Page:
Regarding the general immorality, humans behave wrongly almost immediately after creation, Jupiter and his brother, Neptune drown humanity. Pyrrha and Deucalion are the only survivors composing of pious persons who then become the emerging breed of humanity. Thirdly, this section made up of five books. At this point, the focus put on the interaction between gods and mortals. The first theme concerns rape, where Apollo attempts to rape Daphne and escapes when she was transformed into a tree by her father. However, Jupiter rapes, Calisto, Europa, and Io.
In the second book, he narrates the scenario of a fatal chariot ride that almost destroyed the world. In the third book, he describes various stories of Cadmus's founding of Thebes. Also, he tells about the death of Semele and Actaeon and the birth of Bacchus. Pentheus refuses to worship Bacchus. In the fourth and fifth books, Ovid explains the victory of Perseus over Atlas. A song contest follows between Pierides and Muses. Minerva turns Arachne into a spider, and Muses turn Pierides into magpies. Section four shows Ovid moves into the realm of heroes and heroines. He recounts the exploitation of Jason, who had stolen fleece from the serpent. Besides, he narrates the stories concerning the magic and power of Medea. Also, he points out the miraculous appearance of Mymindons and the sad tales of Procris and Cephalus. The fifth section talks about closer moves to the Trojan War, Achille's fight with Cycnus, and the love between Alcyone and Ceyx. The sixth section made up of the epilogue. Finally, Ovid states his prophecy on the highly regarded Roman future and the immortality of his work (Newlands, 2018).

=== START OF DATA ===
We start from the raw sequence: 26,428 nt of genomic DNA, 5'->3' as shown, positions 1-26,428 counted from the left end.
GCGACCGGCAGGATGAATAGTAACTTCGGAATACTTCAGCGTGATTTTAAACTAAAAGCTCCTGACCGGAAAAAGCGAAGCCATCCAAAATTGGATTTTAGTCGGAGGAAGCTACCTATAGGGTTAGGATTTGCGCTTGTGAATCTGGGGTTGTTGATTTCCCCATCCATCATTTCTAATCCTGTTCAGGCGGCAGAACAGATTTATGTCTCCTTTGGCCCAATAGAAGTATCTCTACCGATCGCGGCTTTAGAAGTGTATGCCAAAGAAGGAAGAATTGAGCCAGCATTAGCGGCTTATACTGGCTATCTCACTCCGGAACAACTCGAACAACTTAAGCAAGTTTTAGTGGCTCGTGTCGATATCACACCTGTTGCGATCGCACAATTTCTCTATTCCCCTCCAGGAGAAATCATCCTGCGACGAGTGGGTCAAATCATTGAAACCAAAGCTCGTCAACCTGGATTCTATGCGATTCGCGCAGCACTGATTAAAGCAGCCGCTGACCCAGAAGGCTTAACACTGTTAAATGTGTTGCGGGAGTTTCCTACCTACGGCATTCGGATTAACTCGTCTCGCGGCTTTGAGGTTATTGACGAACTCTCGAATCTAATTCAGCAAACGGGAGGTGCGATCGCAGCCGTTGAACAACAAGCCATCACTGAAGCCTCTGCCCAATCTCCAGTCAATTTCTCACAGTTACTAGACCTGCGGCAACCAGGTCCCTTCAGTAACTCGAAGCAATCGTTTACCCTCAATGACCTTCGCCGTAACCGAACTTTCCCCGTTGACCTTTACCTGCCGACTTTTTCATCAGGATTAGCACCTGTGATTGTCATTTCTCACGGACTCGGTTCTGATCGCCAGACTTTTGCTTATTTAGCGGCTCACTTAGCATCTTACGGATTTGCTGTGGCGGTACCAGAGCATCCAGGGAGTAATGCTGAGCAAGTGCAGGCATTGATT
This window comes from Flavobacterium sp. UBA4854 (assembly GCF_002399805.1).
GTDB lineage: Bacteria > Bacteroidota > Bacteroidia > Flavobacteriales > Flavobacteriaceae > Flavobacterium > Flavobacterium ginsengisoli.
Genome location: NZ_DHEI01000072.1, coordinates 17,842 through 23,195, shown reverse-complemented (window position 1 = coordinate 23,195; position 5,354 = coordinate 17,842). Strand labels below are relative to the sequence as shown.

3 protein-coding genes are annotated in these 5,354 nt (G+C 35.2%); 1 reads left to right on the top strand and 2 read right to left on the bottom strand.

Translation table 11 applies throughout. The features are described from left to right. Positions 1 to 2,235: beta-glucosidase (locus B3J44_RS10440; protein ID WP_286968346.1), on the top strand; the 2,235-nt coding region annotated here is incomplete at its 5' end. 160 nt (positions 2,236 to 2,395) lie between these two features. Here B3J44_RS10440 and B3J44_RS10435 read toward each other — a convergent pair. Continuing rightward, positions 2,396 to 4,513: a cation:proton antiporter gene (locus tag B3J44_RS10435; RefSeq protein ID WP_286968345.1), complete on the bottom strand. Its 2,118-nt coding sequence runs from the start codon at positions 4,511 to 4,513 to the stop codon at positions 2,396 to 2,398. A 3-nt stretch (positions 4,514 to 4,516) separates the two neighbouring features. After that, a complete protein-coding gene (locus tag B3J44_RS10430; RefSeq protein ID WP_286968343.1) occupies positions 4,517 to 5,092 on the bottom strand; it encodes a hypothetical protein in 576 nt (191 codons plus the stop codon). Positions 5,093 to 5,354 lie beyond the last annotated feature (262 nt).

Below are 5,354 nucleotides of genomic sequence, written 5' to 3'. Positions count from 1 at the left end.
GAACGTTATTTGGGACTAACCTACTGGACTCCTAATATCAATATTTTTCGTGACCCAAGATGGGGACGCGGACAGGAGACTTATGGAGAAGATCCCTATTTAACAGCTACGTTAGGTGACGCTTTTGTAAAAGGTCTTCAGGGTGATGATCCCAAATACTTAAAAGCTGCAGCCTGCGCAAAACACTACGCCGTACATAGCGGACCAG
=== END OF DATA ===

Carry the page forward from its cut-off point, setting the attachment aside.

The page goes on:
Allan, A. (2018). Hermes. Routledge.
Baudrillard, J. (2016). The consumer society: Myths and structures. Sage. Retrieved from https://books.google.co.ke/books?hl=en&lr=&id=dqudDQAAQBAJ&oi=fnd&pg=PP1&dq=Baudrillard,+J.+(2016).+The+consumer+society:+Myths+and+structures.+Sage&ots=2VsDK_495E&sig=BxyEtE0TRyPM8DFycG9knm9rEao&redir_esc=y#v=onepage&q=Baudrillard%2C%20J.%20(2016).%20The%20consumer%20society%3A%20Myths%20and%20structures.%20Sage&f=falseNewlands, C. E., Gale, M. R., & Scourfield, J. H. D. (2018). Violence and Resistance in Ovid's Metamorphoses. Texts and Violence in the Roman World, 140. Retrieved from https://books.google.co.ke/books?hl=en&lr=&id=euZNDwAAQBAJ&oi=fnd&pg=PA140&dq=Newlands,+C.+E.,+Gale,+M.+R.,+%26+Scourfield,+J.+H.+D.+(2018).+Violence+and+Resistance+in+Ovid%E2%80%99s+++Metamorphoses.+Texts+and+Violence+in+the+Roman+World,+140.&ots=IcMSbNsNNK&sig=KD3AGXhL_i8n8cKF_FWRdRRJBZ4&redir_esc=y#v=onepage&q&f=falseThomassen, B. (2016). Liminality and the Modern: Living through the in-between. Routledge. Retrieved from https://books.google.co.ke/books?hl=en&lr=&id=PDYfDAAAQBAJ&oi=fnd&pg=PP1&dq=Thomassen,+B.+(2016).+Liminality+and+the+Modern:+Living+through+the+in-between.+Routledge.&ots=jHkyoGuM6e&sig=WMwjea1479nRqol4puT1cE-38tU&redir_esc=y#v=onepage&q=Thomassen%2C%20B.%20(2016).%20Liminality%20and%20the%20Modern%3A%20Living%20through%20the%20in-between.%20Routledge.&f=false